15 Items You Can Use As Awesome Garden Containers


Instead of spending money on new flower pots, you can creatively and sustainably transform everyday items into unique containers for growing flowers and herbs. These repurposed items can also add beauty to the environment and help maximize limited spaces. Here are 15 easy and clever container recycling ideas you can adopt for your garden.

Old Tires


Worn-out tires don’t always belong to the refuse dump. To reuse them in your garden, clean them carefully, perforate them for drainage, and apply paint to make them more beautiful. You can use old tires for planting crops like marigolds, thyme, and lettuce.

Mason Jars

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Mason jars can provide space for planting where space is limited. To help with water outflow, arrange a layer of gravel at the base of every jar before loading it with dirt. Hang the vases using wires or keep them on a flat surface, and use them to propagate basil, mint, and parsley.

Wooden Crates

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Begin by covering the floor and sides of the crate with materials that will allow for drainage but will stop dirt from escaping. Cover the crates with rich earth and plant your favorite greens. Feel free to cultivate flowers like petunias and spices like rosemary in your crate.



Small vessels like cups are perfect for propagating miniature herbs or blossoms. Before placing your seeds, ensure proper runoff by drilling tiny holes in the floor of the teacup or layering the base with gravel. These mugs are perfect for raising succulents, spices like chives, and small-sized blooms.

Rain Boots


Upcycling old rain boots into plant holders is a fun way to give new purpose to worn-out footwear. First, clean the shoes thoroughly, drill openings in the soles, and stuff them with earth. Annual flowers like impatiens, herbs like lavender, and greens like radishes will thrive here.



When you need to move your shrubs around, you can turn your old wheelbarrows into mobile beds for veggies. Pour some topsoil into the wheelbarrow after confirming that it is structurally sound, rust-free, and has enough openings for runoffs.

Vintage Bathtubs


Transforming vintage bathtubs into oversized planters creates an attractive focal point in any yard or outdoor portion. Bathtubs are best for large blooms like roses, vegetables like eggplant, and small trees like dwarf citrus. Scrub the bathtub thoroughly and drill outlets underneath to prevent waterlogging.

Old Dresser Drawers/Facebook

Angie Holden The Country Chic Cottage/Facebook

First, separate the trays from the dressers and wash them carefully. Seal their insides with filler material and cover them with silt. Stack the cabinets vertically or attach them to a wall-mounted frame. Seasonings, geraniums, and succulents will do well in drawers.

Wine Barrels


Wine barrels recycled as large crop vessels add a rustic, durable, elegant touch to your lawn and are suitable for planting fruits, ornamental trees, shrubs, and large blossoms like peonies in the barrel. Wipe the inside of the barrel with water and detergent, open holes in the lower part for seepage, and load the barrel with a combination of humus and compost.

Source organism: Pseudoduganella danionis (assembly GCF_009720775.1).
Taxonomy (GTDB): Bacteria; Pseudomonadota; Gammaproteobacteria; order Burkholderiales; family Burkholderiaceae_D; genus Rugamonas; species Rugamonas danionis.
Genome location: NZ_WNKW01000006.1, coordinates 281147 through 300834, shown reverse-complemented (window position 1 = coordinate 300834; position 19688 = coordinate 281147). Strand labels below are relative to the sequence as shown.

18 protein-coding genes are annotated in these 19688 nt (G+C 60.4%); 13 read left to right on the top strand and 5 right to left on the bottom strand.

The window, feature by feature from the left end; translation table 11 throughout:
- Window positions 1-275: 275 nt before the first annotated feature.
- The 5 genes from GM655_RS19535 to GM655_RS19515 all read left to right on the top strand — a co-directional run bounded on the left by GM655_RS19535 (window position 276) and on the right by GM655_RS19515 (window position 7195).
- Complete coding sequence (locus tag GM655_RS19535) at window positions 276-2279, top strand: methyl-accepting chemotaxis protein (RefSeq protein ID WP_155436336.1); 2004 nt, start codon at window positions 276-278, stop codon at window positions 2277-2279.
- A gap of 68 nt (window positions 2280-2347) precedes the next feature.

Tin Cans


Despite their tiny size of tin cans, you can still plant marigolds and pansies in them. Wash the tins entirely and peel off any labels or adhesive residue. Create perforations in the underside of each can and paint or decorate the cans with outdoor paint or decorative paper.



These can be a space-saving solution for growing climbers and shallow-rooted veggies in urban areas. To prepare, remove protruding nails from the pallet and clean it up. Position it vertically and seal the open spaces with burlap. Add a layer of loam to every pallet, then cultivate your desired crop.

Broken Pots


These are excellent for growing miniature crops, succulents, and mosses. Collect the pieces from the pots and arrange them in the garden. Use the larger pieces to build terraced levels or retaining walls, filling the gaps with potting humus. Add decorative elements and sow your blossoms or vegetables inside.


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Repurposing discarded birdcages can create more space for cultivation. They can contain climbers, ferns, and shrubs. Brush out any rust or debris from the cage and line the bottom with moss or landscaping fabric to prevent loss of humus. Load the cage with a mixture of soil and compost and attach it to a sturdy bracket.

Basket Planters

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Recycled baskets can add visual interest to your yard and are ideal for cultivating ferns and flowering vines. Fill the holder with moss and a mixture of silt and manure. Choose crops with trailing foliage, like ferns or spiders, and hang the basket from a hook or keep it on a tabletop.



Used sinks may serve as durable and weather-resistant containers, daisies, and pearl strings. Rid the sink of contaminants, then create outlets in its lower part. Pour in loam and manure, and design suitable decorations for the bin’s body to make it beautiful.


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